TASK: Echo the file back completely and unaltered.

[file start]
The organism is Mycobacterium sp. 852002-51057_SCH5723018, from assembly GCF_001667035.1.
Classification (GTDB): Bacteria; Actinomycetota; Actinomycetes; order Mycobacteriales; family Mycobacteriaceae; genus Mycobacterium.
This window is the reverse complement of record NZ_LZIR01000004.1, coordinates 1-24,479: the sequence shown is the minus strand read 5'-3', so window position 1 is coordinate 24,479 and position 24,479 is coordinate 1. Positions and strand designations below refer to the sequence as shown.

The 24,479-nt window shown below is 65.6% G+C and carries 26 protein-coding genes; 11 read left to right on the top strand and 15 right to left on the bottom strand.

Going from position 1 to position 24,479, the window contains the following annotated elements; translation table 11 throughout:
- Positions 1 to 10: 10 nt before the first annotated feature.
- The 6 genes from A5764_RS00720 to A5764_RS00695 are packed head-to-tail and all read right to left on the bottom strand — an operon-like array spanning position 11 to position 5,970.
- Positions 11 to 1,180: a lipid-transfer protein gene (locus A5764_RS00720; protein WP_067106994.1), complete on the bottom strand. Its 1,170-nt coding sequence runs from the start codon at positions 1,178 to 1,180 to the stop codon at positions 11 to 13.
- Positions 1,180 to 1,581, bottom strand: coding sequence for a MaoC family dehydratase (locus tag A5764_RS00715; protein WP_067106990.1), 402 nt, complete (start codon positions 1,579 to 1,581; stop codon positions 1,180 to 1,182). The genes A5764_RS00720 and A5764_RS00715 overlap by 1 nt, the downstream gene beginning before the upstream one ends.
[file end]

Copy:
The organism is Mycobacterium sp. 852002-51057_SCH5723018, from assembly GCF_001667035.1.
Classification (GTDB): Bacteria; Actinomycetota; Actinomycetes; order Mycobacteriales; family Mycobacteriaceae; genus Mycobacterium.
This window is the reverse complement of record NZ_LZIR01000004.1, coordinates 1-24,479: the sequence shown is the minus strand read 5'-3', so window position 1 is coordinate 24,479 and position 24,479 is coordinate 1. Positions and strand designations below refer to the sequence as shown.

The 24,479-nt window shown below is 65.6% G+C and carries 26 protein-coding genes; 11 read left to right on the top strand and 15 right to left on the bottom strand.

Going from position 1 to position 24,479, the window contains the following annotated elements; translation table 11 throughout:
- Positions 1 to 10: 10 nt before the first annotated feature.
- The 6 genes from A5764_RS00720 to A5764_RS00695 are packed head-to-tail and all read right to left on the bottom strand — an operon-like array spanning position 11 to position 5,970.
- Positions 11 to 1,180: a lipid-transfer protein gene (locus A5764_RS00720; protein WP_067106994.1), complete on the bottom strand. Its 1,170-nt coding sequence runs from the start codon at positions 1,178 to 1,180 to the stop codon at positions 11 to 13.
- Positions 1,180 to 1,581, bottom strand: coding sequence for a MaoC family dehydratase (locus tag A5764_RS00715; protein WP_067106990.1), 402 nt, complete (start codon positions 1,579 to 1,581; stop codon positions 1,180 to 1,182). The genes A5764_RS00720 and A5764_RS00715 overlap by 1 nt, the downstream gene beginning before the upstream one ends.